As an early adopter of digital cameras (my first was purchased in 1996), I am no stranger to adopting new tech before the rest of the world decides it’s useful.
In the early 2000s, I became fascinated with panoramic photography. I learned about special mirrors that let a camera take 360 panoramic photos with just one shot. Around 2005 I purchased a SurroundPhoto attachment and a Nokia camera specifically to use for this purpose. Here is what an image looked like:
If you’ve ever looked at the files that come out of a modern RICOH Theta VR camera, you will find this image a bit familiar.
Using special software, this weird image could be flattened out into a panorama:
I had already created a virtual tour of Disneyland by taking four pictures in each spot (facing north, south, west and east) and linking them all together as web pages with a custom program I wrote. I wanted to do the next version using 360 panorama VR-style photos.
Someday maybe I will.
I had also gotten my first digital camcorder in 1999 and was recording everything I was allowed to during my Disney trips. I have hundreds of tapes rotting away in storage. Some of them are in 3-D thanks to learning about the NuView camcorder attachment:
This odd device attached to the front of any pre-HD camcorder and used a special lens system to record what a left and right eye would see as separate scan lines in the old video signal.
I took this with me on a few trips and recorded a few hours of 3-D video, which I could later convert to red/blue anaglyph. I made copies of my 3-D home movies available on DVD (because I also was an early adopter of a machine that could burn DVDs). It’s hard to believe that burning DVDs was a big deal. (Somewhere I still have tons of the paper red/blue 3-D glasses.)
After that, I was an early adopter of HD video (even though I wouldn’t own an HD TV until years later). I still have many tapes I have yet to even look at.
Someday maybe I will.
And as far as “real” VR goes, I did get to play Dactyl Nightmare, the first consumer VR experience, at a Dave and Buster’s near Dallas back around 1993 or so. I then saw a demonstration of VR at Epcot in 1995, then got to play DisneyVR at the Tomorrowland Starcade at Disneyland in 1996.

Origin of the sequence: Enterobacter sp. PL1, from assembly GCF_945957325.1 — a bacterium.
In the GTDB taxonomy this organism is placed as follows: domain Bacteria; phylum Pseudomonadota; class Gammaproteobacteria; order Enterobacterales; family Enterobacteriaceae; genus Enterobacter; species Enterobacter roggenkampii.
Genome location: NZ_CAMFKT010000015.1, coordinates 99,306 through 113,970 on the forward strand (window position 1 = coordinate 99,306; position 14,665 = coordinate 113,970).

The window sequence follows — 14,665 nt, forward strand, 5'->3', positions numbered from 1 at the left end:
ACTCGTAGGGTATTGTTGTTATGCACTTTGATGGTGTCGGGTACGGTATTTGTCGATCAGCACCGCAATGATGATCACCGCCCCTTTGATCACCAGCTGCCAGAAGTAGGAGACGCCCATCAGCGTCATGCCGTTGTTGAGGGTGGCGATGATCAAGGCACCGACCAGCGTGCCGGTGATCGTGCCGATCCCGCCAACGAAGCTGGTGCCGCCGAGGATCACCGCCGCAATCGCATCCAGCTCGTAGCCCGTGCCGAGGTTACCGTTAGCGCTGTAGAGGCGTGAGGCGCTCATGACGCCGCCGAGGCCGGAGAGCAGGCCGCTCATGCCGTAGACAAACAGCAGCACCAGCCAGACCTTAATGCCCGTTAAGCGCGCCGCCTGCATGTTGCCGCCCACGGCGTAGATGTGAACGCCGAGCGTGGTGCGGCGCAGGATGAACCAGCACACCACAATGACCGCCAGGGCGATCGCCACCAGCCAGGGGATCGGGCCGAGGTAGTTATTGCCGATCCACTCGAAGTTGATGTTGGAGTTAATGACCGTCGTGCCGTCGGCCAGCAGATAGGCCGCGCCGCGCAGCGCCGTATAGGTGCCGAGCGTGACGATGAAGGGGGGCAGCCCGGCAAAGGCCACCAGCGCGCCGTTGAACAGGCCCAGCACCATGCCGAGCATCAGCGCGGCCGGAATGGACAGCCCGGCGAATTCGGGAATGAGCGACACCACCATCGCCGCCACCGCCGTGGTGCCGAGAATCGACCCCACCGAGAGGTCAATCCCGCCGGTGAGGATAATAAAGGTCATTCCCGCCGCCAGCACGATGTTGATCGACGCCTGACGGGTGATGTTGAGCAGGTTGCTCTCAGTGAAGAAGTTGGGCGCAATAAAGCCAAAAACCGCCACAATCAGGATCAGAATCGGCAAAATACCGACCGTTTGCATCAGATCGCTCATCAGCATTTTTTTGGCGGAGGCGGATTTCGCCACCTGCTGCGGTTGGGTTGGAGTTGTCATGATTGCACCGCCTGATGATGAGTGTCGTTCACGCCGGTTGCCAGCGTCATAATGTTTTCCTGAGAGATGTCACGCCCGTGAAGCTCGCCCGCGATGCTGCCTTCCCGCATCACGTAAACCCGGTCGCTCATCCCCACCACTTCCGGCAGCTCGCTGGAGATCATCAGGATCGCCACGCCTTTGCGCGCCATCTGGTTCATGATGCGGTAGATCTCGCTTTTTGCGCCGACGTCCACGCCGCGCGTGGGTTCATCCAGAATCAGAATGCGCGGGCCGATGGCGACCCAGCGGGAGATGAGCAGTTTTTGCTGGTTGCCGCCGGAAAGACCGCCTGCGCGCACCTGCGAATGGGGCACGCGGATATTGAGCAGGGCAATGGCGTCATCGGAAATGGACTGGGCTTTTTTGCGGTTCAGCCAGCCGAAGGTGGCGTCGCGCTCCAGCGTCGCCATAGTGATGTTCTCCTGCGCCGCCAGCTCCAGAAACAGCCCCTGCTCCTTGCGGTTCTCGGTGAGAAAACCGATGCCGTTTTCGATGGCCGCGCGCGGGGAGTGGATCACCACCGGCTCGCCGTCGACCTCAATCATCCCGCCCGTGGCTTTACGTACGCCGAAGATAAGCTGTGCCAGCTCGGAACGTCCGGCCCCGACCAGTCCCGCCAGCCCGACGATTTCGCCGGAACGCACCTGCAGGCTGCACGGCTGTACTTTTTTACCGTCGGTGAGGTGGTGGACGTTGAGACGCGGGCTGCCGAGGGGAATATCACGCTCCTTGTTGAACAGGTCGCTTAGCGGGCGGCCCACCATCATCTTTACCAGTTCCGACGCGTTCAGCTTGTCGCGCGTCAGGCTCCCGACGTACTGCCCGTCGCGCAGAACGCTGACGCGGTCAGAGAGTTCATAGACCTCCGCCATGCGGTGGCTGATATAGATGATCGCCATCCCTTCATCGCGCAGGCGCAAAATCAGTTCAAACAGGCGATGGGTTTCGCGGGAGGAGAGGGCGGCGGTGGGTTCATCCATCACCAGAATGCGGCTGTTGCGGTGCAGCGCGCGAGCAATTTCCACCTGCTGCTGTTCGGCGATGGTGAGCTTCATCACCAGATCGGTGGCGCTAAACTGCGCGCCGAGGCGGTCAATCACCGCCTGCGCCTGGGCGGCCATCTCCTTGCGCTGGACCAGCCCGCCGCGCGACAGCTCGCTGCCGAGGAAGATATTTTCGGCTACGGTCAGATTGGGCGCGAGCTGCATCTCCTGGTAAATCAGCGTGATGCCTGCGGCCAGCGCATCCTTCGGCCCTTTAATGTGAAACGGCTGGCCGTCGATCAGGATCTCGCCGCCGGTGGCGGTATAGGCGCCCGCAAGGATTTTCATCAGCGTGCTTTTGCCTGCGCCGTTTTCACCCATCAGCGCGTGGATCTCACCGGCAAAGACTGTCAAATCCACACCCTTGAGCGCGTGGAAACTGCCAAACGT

Yet somehow I missed adopting VR at home, beyond playing with a “put your phone in this thing” Google cardboard device.
When I returned to Disneyland in December 1995, there were some thing I had “just” missed (like the PeopleMover and Skyway, that had closed a few years earlier). But, some things were still there, though they would close soon after.
One such thing was the Circle-Vision theater, showing a special presentation of America the Beautiful, which was supervised by Walt Disney himself.
For the kids at home, this was where the Buzz Lightyear ride is today. You can learn more at Yesterland.com or read the writeup at the Wikipedia.
My ancient digital camera did not do well indoors without using a flash. But, since there aren’t that many photos of this online, I thought I’d share what I have.
Yep. Glorious low resolution, low quality digital photos from 1996! Above was the pre-show area, leading in to the main CircleVision theater. Below I will share the other photos I took that visit — all of equal quality.
After this theater closed, it eventually would re-open and be used as part of the queue for the Rocket Rods. They created a new Circle-Vision film for it, which features some clips from other CircleVision films (on all screens) as well as clips from Disney’s TV series segments on transportation (including clips of Walt Disney). It was nice to be in a Circle-Vision theater at Disneyland again, even if it was just something you passed through while waiting for a ride.